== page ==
Howard Stern going after SiriusXM for $300M

On Monday, Howard Stern submitted a brief with the New York State Supreme Court Appellate Division to put in motion a highly anticipated appeal against his employer, SiriusXM Radio, for an estimated $300 million.

The legal battle began in late 2004 when the self-proclaimed “King of All Media” announced he’d be leaving terrestrial radio to join Sirius in January 2006 for a reported $500 million over five years, plus potential stock bonuses.

When Stern made the announcement, Sirius had a paltry 673,000 subscribers. In December 2010, Stern re-upped for another five years for a reported $400 million. Only now, Stern’s employer was SiriusXM, a name change precipitated by the 2008 merger between Sirius and its satellite competitor XM Radio Inc.

Two years later, the company reported its subscription base had grossed more than 20 million listeners. Claiming they were owed stock bonuses due to the company’s success, Stern’s 112 Inc. production company, along with agent Don Buchwald , filed a May 2011 lawsuit seeking the estimated $300 million.

In April 2012, New York State Supreme Court Justice Barbara Kapnick dismissed the case, calling the wording in Stern’s original contract with Sirius “clear” and “unambiguous.”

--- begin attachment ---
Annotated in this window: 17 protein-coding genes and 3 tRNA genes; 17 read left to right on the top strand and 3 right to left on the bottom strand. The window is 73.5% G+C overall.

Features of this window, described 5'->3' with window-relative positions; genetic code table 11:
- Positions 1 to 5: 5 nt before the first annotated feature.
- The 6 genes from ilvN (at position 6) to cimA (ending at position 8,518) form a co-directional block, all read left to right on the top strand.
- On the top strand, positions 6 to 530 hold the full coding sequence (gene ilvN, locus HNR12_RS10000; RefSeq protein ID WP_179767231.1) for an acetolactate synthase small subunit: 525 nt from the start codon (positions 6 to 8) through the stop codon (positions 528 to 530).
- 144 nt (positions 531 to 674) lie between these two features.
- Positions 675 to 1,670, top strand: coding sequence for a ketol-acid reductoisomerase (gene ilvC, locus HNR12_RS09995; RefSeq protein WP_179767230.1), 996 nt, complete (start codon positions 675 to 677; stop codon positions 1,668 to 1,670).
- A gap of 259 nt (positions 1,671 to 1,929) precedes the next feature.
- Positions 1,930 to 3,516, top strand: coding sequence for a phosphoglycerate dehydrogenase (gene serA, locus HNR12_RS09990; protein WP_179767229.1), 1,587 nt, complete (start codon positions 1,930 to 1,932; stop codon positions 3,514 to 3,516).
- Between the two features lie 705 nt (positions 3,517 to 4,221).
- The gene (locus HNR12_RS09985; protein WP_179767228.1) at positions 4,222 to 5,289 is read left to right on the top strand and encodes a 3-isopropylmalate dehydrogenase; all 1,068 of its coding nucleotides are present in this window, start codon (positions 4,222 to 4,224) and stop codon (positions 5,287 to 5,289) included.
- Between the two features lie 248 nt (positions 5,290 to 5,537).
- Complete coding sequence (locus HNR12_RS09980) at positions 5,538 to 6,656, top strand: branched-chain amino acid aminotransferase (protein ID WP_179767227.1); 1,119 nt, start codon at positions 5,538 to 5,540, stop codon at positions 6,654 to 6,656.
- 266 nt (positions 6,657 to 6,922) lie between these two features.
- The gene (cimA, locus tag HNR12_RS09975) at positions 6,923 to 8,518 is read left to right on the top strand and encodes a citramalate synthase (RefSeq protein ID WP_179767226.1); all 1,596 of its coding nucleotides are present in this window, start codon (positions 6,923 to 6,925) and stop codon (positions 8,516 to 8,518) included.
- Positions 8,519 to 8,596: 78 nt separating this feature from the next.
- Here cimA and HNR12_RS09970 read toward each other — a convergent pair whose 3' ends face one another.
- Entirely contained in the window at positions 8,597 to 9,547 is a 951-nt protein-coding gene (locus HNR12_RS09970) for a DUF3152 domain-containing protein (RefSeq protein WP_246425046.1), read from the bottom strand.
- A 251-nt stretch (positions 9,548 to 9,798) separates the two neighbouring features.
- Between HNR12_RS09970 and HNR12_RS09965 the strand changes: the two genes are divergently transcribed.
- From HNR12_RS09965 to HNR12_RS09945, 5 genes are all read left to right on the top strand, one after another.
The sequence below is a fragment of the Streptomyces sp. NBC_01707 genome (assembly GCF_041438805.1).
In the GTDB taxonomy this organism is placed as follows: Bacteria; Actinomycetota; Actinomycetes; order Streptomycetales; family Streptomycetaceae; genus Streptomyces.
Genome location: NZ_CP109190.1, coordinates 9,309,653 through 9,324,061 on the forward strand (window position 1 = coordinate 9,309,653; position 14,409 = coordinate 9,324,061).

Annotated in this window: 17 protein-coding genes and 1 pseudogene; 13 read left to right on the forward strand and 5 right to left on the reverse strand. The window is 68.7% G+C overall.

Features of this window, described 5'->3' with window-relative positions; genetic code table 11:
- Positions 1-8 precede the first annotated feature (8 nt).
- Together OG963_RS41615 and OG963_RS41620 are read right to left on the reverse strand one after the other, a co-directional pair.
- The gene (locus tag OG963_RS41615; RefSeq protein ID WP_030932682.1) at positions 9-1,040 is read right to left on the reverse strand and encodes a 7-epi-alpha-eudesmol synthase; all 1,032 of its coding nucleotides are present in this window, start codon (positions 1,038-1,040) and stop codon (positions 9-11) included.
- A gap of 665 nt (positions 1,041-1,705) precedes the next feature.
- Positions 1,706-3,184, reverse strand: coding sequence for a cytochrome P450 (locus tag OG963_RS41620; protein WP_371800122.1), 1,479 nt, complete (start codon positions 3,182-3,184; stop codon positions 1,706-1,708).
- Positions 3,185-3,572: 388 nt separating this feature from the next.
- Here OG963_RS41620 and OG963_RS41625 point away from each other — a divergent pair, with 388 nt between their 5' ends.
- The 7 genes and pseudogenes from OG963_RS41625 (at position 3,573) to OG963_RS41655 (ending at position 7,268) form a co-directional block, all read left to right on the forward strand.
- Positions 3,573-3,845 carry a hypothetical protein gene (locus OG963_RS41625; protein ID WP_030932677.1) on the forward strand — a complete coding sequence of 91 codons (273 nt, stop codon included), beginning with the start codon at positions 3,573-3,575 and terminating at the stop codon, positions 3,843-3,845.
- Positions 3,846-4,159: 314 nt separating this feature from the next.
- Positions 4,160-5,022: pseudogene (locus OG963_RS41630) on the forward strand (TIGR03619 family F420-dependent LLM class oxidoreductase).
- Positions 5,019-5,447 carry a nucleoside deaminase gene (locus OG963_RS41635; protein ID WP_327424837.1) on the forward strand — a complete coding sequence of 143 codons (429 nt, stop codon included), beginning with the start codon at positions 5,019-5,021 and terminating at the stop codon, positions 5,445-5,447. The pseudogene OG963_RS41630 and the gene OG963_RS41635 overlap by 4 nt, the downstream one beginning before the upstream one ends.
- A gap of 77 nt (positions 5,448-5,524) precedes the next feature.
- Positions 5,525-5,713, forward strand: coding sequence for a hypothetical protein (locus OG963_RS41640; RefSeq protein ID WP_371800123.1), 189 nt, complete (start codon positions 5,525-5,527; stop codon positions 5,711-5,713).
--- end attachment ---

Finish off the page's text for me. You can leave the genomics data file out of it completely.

To what degree Stern takes his case to the court of public opinion is anyone’s guess, but he has occasionally used airtime to rail against Sirius XM president Scott Greenstein, whom he accuses of having a “f—ing short memory” with regards to where SiriusXM was prior to Stern’s arrival.

Howard Stern Files an Appeal

Radio host Howard Stern, against the odds, has appealed a lawsuit against employer Sirius XM, which was previously dismissed and ruled “with prejudice,” by New York State Supreme Court Judge Barbara Kapnick, meaning neither Stern nor his manager, Don Buchwald, could refile a suit with similar claims.

In her ruling earlier this month, Kapnick noted that Stern’s contract had “clear, unambiguous language” and, as such, was not entitled to any further compensation.

Under the terms of his contract, Stern believed he was owed an additional $300 million for lost stock awards, when he signed his initial deal in 2005. If Stern surpassed subscriber thresholds as a result of joining the company, he would have been granted these options.

In the contract, the radio host was supposed to receive five stock awards worth $75 million each, in addition to a $25 million bonus he received when the merger happened. Stern only received the initial grant, but not the other four.

Buchwald and Stern argued that he had surpassed the expectations because of the merger with XM Satellite Radio in 2008. Stern resigned with Sirius in December 2010.

The New York Supreme Court may not accept Stern’s appeal from the appellate court, given Kapnick’s decision, but it’s noteworthy that Stern’s lawyers believe there is a chance the case could be heard.